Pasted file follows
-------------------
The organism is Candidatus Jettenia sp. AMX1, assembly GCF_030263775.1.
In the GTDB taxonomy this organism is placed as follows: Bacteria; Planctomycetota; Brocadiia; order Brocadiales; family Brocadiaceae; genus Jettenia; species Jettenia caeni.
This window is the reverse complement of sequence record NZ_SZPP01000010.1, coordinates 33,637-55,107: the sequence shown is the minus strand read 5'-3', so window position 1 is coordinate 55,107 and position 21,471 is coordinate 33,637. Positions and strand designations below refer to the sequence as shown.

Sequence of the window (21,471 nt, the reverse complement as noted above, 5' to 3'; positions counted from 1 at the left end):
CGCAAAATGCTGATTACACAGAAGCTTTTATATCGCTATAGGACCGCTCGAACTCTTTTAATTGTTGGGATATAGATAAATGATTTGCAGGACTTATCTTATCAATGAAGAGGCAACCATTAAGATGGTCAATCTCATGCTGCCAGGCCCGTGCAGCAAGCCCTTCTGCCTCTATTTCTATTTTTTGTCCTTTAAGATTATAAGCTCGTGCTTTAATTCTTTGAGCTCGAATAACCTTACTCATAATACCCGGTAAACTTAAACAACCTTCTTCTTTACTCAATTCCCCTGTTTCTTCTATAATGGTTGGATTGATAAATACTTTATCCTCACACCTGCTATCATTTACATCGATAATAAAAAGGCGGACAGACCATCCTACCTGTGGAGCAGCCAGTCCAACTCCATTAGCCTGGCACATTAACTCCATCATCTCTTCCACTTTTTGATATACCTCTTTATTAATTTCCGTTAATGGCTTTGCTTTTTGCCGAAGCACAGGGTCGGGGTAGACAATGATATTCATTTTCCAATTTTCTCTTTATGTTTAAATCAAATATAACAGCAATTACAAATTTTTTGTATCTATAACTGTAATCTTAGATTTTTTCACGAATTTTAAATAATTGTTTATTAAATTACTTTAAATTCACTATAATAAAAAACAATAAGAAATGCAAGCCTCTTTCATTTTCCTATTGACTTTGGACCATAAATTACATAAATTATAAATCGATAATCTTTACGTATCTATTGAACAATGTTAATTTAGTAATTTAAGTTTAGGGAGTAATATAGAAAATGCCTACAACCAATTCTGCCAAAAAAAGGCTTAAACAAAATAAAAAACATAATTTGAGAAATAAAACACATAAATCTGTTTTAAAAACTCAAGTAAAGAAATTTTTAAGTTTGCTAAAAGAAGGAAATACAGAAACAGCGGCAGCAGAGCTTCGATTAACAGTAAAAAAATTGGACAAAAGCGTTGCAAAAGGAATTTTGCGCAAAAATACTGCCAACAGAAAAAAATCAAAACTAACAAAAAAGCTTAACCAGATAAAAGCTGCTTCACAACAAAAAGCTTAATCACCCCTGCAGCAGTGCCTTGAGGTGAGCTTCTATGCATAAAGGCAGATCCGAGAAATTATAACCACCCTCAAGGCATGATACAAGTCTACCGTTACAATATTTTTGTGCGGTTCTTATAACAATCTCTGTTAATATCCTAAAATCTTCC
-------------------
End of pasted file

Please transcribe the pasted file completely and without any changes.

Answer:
The organism is Candidatus Jettenia sp. AMX1, assembly GCF_030263775.1.
In the GTDB taxonomy this organism is placed as follows: Bacteria; Planctomycetota; Brocadiia; order Brocadiales; family Brocadiaceae; genus Jettenia; species Jettenia caeni.
This window is the reverse complement of sequence record NZ_SZPP01000010.1, coordinates 33,637-55,107: the sequence shown is the minus strand read 5'-3', so window position 1 is coordinate 55,107 and position 21,471 is coordinate 33,637. Positions and strand designations below refer to the sequence as shown.

Sequence of the window (21,471 nt, the reverse complement as noted above, 5' to 3'; positions counted from 1 at the left end):
CGCAAAATGCTGATTACACAGAAGCTTTTATATCGCTATAGGACCGCTCGAACTCTTTTAATTGTTGGGATATAGATAAATGATTTGCAGGACTTATCTTATCAATGAAGAGGCAACCATTAAGATGGTCAATCTCATGCTGCCAGGCCCGTGCAGCAAGCCCTTCTGCCTCTATTTCTATTTTTTGTCCTTTAAGATTATAAGCTCGTGCTTTAATTCTTTGAGCTCGAATAACCTTACTCATAATACCCGGTAAACTTAAACAACCTTCTTCTTTACTCAATTCCCCTGTTTCTTCTATAATGGTTGGATTGATAAATACTTTATCCTCACACCTGCTATCATTTACATCGATAATAAAAAGGCGGACAGACCATCCTACCTGTGGAGCAGCCAGTCCAACTCCATTAGCCTGGCACATTAACTCCATCATCTCTTCCACTTTTTGATATACCTCTTTATTAATTTCCGTTAATGGCTTTGCTTTTTGCCGAAGCACAGGGTCGGGGTAGACAATGATATTCATTTTCCAATTTTCTCTTTATGTTTAAATCAAATATAACAGCAATTACAAATTTTTTGTATCTATAACTGTAATCTTAGATTTTTTCACGAATTTTAAATAATTGTTTATTAAATTACTTTAAATTCACTATAATAAAAAACAATAAGAAATGCAAGCCTCTTTCATTTTCCTATTGACTTTGGACCATAAATTACATAAATTATAAATCGATAATCTTTACGTATCTATTGAACAATGTTAATTTAGTAATTTAAGTTTAGGGAGTAATATAGAAAATGCCTACAACCAATTCTGCCAAAAAAAGGCTTAAACAAAATAAAAAACATAATTTGAGAAATAAAACACATAAATCTGTTTTAAAAACTCAAGTAAAGAAATTTTTAAGTTTGCTAAAAGAAGGAAATACAGAAACAGCGGCAGCAGAGCTTCGATTAACAGTAAAAAAATTGGACAAAAGCGTTGCAAAAGGAATTTTGCGCAAAAATACTGCCAACAGAAAAAAATCAAAACTAACAAAAAAGCTTAACCAGATAAAAGCTGCTTCACAACAAAAAGCTTAATCACCCCTGCAGCAGTGCCTTGAGGTGAGCTTCTATGCATAAAGGCAGATCCGAGAAATTATAACCACCCTCAAGGCATGATACAAGTCTACCGTTACAATATTTTTGTGCGGTTCTTATAACAATCTCTGTTAATATCCTAAAATCTTCC